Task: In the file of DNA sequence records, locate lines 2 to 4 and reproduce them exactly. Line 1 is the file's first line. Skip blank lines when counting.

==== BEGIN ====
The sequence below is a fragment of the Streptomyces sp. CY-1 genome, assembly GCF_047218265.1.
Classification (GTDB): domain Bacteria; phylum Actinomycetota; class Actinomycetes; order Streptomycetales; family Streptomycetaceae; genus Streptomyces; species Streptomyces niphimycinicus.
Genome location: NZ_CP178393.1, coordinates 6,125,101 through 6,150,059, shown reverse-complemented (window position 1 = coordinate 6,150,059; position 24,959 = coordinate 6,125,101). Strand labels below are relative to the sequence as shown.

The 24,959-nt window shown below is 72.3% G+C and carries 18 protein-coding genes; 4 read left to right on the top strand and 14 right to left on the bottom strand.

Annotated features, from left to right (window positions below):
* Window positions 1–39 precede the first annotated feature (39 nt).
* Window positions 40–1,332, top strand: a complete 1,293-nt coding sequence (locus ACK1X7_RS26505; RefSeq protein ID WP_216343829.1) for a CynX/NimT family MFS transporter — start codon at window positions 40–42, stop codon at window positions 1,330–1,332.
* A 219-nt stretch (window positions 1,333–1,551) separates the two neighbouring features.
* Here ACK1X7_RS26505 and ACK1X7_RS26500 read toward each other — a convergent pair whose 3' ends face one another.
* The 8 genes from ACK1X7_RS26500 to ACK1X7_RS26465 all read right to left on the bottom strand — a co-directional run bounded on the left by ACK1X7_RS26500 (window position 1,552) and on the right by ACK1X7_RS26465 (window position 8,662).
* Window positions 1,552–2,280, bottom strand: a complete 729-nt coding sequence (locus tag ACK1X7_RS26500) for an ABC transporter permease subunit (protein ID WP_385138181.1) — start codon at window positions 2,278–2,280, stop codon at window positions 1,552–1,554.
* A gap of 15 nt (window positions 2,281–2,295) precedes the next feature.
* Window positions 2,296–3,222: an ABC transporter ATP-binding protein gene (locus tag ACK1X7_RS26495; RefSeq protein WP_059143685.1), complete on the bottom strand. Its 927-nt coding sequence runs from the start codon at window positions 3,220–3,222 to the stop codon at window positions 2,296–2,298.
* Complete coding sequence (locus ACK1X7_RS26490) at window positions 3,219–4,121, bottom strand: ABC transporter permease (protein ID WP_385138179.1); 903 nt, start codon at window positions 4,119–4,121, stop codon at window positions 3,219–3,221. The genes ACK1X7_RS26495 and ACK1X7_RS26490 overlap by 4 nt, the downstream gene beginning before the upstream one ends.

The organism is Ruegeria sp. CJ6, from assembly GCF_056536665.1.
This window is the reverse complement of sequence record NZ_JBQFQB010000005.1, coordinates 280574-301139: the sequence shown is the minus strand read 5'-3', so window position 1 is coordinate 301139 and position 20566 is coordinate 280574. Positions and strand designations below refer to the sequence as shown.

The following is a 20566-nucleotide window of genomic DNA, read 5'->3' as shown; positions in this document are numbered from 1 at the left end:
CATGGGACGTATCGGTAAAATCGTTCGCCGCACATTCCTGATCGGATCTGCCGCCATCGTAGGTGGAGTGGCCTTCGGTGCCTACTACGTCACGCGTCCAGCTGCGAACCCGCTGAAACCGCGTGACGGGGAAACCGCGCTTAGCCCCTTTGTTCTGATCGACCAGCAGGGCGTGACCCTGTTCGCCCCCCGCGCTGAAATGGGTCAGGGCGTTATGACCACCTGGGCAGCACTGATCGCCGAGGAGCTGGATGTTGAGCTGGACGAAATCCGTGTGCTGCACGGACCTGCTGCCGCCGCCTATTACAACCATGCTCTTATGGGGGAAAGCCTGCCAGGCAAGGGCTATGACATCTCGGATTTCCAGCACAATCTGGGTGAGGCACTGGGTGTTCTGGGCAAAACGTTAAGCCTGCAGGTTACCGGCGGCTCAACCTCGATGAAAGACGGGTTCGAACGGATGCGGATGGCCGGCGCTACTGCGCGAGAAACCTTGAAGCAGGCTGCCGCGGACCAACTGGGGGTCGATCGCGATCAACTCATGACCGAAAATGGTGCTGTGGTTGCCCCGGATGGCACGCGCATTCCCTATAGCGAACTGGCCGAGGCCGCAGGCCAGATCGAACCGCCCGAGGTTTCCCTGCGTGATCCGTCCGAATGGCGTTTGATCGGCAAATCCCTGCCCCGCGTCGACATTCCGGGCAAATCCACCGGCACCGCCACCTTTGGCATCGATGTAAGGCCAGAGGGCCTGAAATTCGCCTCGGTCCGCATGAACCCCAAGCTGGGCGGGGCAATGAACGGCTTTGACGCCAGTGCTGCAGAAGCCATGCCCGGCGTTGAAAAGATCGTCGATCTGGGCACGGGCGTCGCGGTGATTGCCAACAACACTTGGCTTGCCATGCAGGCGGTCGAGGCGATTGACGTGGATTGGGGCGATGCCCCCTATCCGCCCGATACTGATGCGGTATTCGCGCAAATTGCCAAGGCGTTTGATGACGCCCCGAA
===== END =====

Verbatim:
Classification (GTDB): domain Bacteria; phylum Actinomycetota; class Actinomycetes; order Streptomycetales; family Streptomycetaceae; genus Streptomyces; species Streptomyces niphimycinicus.
Genome location: NZ_CP178393.1, coordinates 6,125,101 through 6,150,059, shown reverse-complemented (window position 1 = coordinate 6,150,059; position 24,959 = coordinate 6,125,101). Strand labels below are relative to the sequence as shown.

The 24,959-nt window shown below is 72.3% G+C and carries 18 protein-coding genes; 4 read left to right on the top strand and 14 right to left on the bottom strand.